The fundamental biologic determination of corporeal specific gravity, essentially a relationship between weight and unit volume, has been neglected in the modern classification of healthy persons. Stern1 and Spivak2 emphasized the value of the measurement of corporeal density, but their experimental data are not conclusive. Of especial interest is the relationship between specific gravity and the fat content of the body.
The presence of an indeterminate amount of excess adipose tissue renders difficult any precise computation, for example, of metabolic rate or dosage of drugs in terms of total body weight. The important consideration should be the weight of the lean body representing the active mass of protoplasm.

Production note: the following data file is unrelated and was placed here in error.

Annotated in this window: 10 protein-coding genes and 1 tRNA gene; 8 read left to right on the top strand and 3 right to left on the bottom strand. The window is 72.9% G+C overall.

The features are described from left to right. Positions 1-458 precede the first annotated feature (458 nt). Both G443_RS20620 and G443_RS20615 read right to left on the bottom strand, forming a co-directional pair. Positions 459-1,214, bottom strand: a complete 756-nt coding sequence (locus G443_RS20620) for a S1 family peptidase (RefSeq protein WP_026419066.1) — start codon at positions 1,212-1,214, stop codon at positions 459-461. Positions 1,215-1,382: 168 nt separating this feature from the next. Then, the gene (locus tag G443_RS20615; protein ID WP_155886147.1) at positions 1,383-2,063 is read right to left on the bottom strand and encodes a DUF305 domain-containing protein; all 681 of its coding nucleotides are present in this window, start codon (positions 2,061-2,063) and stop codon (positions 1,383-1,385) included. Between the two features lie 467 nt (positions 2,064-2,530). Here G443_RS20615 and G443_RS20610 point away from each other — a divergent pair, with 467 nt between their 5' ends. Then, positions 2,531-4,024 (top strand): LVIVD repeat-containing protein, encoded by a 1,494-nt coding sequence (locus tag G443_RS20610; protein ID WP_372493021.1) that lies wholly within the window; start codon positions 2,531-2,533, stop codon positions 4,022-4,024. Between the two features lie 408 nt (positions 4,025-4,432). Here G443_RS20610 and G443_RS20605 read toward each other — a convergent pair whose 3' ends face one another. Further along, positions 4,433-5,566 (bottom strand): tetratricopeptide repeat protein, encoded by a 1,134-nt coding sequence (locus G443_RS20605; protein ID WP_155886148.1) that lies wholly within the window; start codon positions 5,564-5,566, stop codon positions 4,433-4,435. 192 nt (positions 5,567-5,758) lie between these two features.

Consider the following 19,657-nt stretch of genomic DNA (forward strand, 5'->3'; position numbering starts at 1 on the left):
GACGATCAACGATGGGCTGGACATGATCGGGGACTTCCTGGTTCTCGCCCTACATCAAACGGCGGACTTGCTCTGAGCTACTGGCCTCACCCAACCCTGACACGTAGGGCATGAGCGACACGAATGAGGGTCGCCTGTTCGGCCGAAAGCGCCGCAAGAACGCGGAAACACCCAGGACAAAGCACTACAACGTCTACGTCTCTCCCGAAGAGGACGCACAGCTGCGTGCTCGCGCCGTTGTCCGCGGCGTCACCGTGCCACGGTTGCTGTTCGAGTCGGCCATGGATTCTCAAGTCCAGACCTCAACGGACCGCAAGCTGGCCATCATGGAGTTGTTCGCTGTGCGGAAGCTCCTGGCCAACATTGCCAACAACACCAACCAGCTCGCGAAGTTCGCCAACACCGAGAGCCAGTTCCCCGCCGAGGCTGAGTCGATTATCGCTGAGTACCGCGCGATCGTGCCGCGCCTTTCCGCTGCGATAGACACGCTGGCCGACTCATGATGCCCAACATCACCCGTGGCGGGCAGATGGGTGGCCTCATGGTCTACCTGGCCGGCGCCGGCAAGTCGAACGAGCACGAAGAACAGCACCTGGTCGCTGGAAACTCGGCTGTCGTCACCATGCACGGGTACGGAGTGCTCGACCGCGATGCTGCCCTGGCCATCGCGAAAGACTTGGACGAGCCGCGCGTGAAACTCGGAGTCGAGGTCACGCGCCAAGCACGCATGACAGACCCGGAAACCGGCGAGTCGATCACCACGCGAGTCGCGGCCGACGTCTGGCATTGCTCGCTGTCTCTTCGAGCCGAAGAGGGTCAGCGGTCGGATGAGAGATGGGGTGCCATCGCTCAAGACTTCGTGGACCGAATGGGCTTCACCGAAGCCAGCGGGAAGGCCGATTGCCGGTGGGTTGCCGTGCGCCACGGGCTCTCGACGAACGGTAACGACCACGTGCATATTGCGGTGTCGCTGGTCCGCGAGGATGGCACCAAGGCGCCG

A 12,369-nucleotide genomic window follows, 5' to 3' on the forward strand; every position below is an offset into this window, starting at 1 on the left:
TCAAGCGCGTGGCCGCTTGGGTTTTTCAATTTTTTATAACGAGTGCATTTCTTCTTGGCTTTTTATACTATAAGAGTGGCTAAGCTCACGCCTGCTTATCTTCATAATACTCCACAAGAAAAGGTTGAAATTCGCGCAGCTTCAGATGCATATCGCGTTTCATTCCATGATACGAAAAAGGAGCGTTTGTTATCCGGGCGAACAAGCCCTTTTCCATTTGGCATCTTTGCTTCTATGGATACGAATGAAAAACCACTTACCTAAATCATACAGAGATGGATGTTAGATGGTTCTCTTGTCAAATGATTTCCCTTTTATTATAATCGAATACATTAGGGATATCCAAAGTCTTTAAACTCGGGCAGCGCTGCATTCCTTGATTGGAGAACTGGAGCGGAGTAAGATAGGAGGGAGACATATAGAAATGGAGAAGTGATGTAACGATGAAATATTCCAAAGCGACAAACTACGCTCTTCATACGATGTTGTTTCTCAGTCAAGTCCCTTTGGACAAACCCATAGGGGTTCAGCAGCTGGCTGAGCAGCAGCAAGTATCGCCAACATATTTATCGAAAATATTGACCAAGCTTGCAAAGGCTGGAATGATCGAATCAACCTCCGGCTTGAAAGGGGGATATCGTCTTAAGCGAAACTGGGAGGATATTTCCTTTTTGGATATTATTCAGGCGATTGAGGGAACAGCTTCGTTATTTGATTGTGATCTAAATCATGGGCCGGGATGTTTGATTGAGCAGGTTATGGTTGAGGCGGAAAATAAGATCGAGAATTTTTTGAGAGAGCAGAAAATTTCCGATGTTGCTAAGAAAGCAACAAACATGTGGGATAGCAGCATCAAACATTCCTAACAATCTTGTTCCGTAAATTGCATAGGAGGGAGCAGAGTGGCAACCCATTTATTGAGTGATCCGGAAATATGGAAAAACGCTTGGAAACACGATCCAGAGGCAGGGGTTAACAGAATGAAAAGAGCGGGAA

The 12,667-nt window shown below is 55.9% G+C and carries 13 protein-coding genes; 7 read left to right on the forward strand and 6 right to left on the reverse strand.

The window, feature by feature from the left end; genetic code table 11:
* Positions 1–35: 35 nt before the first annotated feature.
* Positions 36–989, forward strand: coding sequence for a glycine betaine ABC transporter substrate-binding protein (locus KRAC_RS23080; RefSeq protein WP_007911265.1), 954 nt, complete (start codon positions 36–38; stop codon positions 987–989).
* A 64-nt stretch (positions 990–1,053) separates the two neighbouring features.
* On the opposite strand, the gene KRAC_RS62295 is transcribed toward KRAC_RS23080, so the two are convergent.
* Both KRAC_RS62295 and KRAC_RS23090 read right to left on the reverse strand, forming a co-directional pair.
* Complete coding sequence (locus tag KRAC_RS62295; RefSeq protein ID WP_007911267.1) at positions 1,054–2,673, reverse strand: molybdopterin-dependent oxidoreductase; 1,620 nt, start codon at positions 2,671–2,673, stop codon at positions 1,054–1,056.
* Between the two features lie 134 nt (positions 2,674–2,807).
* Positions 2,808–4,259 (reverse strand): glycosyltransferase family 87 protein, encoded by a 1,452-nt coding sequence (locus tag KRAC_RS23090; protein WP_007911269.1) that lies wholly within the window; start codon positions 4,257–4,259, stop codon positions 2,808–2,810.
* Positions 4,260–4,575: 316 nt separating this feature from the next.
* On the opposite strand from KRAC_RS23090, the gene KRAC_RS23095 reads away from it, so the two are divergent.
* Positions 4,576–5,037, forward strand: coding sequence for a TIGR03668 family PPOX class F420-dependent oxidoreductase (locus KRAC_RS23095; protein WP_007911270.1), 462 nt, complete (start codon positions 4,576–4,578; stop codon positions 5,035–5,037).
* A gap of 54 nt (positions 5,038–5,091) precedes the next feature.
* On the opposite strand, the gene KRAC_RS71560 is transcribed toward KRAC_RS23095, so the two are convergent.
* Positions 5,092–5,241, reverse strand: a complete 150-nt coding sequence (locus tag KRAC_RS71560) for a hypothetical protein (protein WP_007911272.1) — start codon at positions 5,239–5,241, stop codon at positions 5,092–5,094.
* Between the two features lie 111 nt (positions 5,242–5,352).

In this paper the data support the concept that the comparatively low specific gravity of fat makes the measurement of the specific gravity of the body mass valid for the estimation of fat content.
The comprehensive, statistical analysis of Boyd,
BEHNKE AR, FEEN BG, WELHAM WC. THE SPECIFIC GRAVITY OF HEALTHY MENBODY WEIGHT ÷ VOLUME AS AN INDEX OF OBESITY. JAMA. 1942;118(7):495-498. doi:10.1001/jama.1942.02830070001001